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A happy New Year starts with good health

Calls for all Australians to make brain health a priority in 2018 have come from one of the nation’s peak bodies for dementia following the release of research that shows at least one in three cases of dementia could be prevented through adopting a healthier lifestyle.

Experts are calling for older Australians to take their health seriously in 2018 (Source: Shutterstock)
Experts are calling for older Australians to take their health seriously in 2018 (Source: Shutterstock)

By incorporating a number of lifestyle changes, such as managing high blood pressure, cholesterol and diabetes, as well as maintaining regular physical activity, Dementia Australia say the risk of dementia can be reduced.

Dementia Australia Chief Executive Officer (CEO) Maree McCabe says it is an important area of health for people to focus on.

“A healthy brain starts with a healthy heart, being physically active, challenging your brain, being socially active and healthy eating,” Ms McCabe explains.

“Lifestyle factors have a significant impact on the health of the brain and making positive changes will benefit your whole body, including your brain.”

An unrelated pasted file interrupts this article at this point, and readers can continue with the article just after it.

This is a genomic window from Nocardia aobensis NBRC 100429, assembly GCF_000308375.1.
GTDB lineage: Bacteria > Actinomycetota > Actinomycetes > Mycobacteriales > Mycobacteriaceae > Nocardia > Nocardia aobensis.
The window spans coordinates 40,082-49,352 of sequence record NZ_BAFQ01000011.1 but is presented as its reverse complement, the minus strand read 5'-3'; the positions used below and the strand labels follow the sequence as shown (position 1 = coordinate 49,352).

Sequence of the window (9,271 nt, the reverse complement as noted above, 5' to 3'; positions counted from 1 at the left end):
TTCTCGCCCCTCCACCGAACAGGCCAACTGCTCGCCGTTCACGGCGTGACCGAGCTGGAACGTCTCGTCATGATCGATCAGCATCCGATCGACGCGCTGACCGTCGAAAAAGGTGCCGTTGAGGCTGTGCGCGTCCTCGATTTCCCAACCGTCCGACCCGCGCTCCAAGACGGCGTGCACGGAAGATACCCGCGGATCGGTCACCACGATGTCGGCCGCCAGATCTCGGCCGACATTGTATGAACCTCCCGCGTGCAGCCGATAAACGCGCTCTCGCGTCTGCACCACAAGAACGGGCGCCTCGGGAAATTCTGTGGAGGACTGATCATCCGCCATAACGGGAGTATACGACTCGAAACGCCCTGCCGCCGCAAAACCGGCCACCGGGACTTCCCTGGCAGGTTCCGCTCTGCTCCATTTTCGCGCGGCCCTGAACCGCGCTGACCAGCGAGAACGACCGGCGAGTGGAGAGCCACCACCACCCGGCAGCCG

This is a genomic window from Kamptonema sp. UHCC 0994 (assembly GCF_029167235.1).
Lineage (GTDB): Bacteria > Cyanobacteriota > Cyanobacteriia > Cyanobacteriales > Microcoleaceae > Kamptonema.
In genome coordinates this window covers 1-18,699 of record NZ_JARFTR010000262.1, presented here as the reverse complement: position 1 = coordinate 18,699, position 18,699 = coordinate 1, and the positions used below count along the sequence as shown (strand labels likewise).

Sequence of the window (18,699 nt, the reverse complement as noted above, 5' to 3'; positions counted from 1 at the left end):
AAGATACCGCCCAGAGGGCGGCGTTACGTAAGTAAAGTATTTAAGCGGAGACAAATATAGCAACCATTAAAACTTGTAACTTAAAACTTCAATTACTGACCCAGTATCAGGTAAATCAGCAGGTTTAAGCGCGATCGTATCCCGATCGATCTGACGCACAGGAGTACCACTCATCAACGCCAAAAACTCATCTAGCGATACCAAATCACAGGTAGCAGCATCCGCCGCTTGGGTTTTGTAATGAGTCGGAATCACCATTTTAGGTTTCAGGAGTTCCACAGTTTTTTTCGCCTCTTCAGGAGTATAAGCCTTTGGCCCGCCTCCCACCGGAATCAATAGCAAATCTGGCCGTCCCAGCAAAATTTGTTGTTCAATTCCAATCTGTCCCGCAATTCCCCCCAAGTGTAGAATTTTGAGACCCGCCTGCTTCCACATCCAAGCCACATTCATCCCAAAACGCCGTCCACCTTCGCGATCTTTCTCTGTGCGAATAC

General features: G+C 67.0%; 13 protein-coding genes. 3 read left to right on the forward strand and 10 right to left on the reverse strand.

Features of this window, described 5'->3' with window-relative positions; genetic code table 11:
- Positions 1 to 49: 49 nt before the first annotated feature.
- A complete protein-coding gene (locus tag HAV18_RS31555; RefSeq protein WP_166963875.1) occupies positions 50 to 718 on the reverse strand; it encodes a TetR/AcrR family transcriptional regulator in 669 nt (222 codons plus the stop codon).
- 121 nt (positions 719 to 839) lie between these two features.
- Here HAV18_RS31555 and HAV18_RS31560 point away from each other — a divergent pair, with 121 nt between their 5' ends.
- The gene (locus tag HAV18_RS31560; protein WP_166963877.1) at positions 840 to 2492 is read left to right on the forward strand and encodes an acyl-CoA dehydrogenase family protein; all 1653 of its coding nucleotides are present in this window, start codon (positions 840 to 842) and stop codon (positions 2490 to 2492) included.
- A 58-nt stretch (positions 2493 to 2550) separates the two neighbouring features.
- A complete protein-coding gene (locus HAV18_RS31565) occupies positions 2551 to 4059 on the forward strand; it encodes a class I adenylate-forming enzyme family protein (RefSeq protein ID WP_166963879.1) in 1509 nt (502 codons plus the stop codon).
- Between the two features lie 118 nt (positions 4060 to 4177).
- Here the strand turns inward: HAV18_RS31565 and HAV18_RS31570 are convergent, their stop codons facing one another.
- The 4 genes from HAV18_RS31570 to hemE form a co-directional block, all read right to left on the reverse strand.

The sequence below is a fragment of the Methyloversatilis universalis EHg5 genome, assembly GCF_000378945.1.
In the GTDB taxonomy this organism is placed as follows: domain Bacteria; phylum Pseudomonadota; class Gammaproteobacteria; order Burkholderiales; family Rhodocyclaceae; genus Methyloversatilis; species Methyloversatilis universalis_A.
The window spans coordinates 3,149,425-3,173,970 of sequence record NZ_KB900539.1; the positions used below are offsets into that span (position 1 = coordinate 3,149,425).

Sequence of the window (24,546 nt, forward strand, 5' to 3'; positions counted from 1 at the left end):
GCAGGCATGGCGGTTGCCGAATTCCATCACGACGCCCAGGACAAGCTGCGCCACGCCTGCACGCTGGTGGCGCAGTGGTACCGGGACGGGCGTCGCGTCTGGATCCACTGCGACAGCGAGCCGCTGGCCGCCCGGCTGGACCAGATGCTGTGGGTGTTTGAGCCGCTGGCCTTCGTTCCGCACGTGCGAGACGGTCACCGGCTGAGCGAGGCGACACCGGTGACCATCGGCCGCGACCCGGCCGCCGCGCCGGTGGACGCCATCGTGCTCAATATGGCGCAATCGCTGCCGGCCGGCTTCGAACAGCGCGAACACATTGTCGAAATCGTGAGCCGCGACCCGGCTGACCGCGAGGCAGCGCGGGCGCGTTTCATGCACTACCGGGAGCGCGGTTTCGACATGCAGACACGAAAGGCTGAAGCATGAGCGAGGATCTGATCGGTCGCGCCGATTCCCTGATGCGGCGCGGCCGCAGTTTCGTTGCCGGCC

Co-founder of online aged care clinic Genwise Health Doctor Sebastian Rees says maintaining health as an older person is vital and that it is the “best way” to live a more enjoyable and long life.

Like Ms McCabe, Dr Rees says health starts with the heart and encourages people to give their brain a “workout” to promote brain health.

“It can be useful to give your brain a ‘workout’ in the same way that you go to the gym to workout your muscles,” he says.

“A good ‘workout’ for the brain may include crosswords and number puzzles such as sudoku.”

Looking towards 2018, Dr Rees suggests a number of helpful tips to ensure older Australians maintain their health, including:

  • Keeping active - by walking everyday, joining a tai chi class or volunteering

  • Maintain a healthy weight - but try not to miss meals and keep well hydrated, especially in summer months

  • Keep in touch with family and friends - as feeling part of a community maintains a sense of purpose

  • Check in with your local General Practitioner (GP) - and undergo a health check to keep you fit and well

  • Have fun - enjoy yourself and make sure you spend plenty of time laughing

Dr Rees says that maintaining a healthy lifestyle and taking interest in your health as you age is important to help maintain independence.

“Eating well, staying active and visiting your GP are all ways that you can maintain the best quality of life,” he says.

“It is also important to make plans for what will happen in the event that you do fall ill.

“Does your family know what your wishes are around care? Use this time in the New Year to talk to your family and make sure that your wishes are known.

“The key message here is to stay active, eat well and have a purpose and by following these simple instructions, you will give yourself the best opportunity for a happy and healthy 2018 and beyond.”

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